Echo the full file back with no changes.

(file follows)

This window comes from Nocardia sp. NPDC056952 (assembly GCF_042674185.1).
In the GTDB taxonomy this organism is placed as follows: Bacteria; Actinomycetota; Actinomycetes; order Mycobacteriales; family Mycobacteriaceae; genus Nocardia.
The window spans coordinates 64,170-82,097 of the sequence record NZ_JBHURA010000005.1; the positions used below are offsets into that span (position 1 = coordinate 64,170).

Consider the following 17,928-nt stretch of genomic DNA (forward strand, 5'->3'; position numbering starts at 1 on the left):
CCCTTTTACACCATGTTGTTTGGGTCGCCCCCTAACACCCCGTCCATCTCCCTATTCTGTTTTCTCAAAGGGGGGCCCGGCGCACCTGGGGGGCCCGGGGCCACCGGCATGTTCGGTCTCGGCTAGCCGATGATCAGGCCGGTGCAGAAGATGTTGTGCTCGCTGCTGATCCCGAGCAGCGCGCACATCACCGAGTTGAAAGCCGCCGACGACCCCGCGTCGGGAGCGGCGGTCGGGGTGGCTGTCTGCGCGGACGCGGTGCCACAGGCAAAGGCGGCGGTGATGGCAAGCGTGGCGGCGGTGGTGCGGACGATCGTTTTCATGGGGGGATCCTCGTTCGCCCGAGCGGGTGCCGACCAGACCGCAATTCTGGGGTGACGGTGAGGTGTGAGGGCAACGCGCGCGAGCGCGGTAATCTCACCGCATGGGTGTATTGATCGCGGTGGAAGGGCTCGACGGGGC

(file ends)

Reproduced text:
This window comes from Nocardia sp. NPDC056952 (assembly GCF_042674185.1).
In the GTDB taxonomy this organism is placed as follows: Bacteria; Actinomycetota; Actinomycetes; order Mycobacteriales; family Mycobacteriaceae; genus Nocardia.
The window spans coordinates 64,170-82,097 of the sequence record NZ_JBHURA010000005.1; the positions used below are offsets into that span (position 1 = coordinate 64,170).

Consider the following 17,928-nt stretch of genomic DNA (forward strand, 5'->3'; position numbering starts at 1 on the left):
CCCTTTTACACCATGTTGTTTGGGTCGCCCCCTAACACCCCGTCCATCTCCCTATTCTGTTTTCTCAAAGGGGGGCCCGGCGCACCTGGGGGGCCCGGGGCCACCGGCATGTTCGGTCTCGGCTAGCCGATGATCAGGCCGGTGCAGAAGATGTTGTGCTCGCTGCTGATCCCGAGCAGCGCGCACATCACCGAGTTGAAAGCCGCCGACGACCCCGCGTCGGGAGCGGCGGTCGGGGTGGCTGTCTGCGCGGACGCGGTGCCACAGGCAAAGGCGGCGGTGATGGCAAGCGTGGCGGCGGTGGTGCGGACGATCGTTTTCATGGGGGGATCCTCGTTCGCCCGAGCGGGTGCCGACCAGACCGCAATTCTGGGGTGACGGTGAGGTGTGAGGGCAACGCGCGCGAGCGCGGTAATCTCACCGCATGGGTGTATTGATCGCGGTGGAAGGGCTCGACGGGGC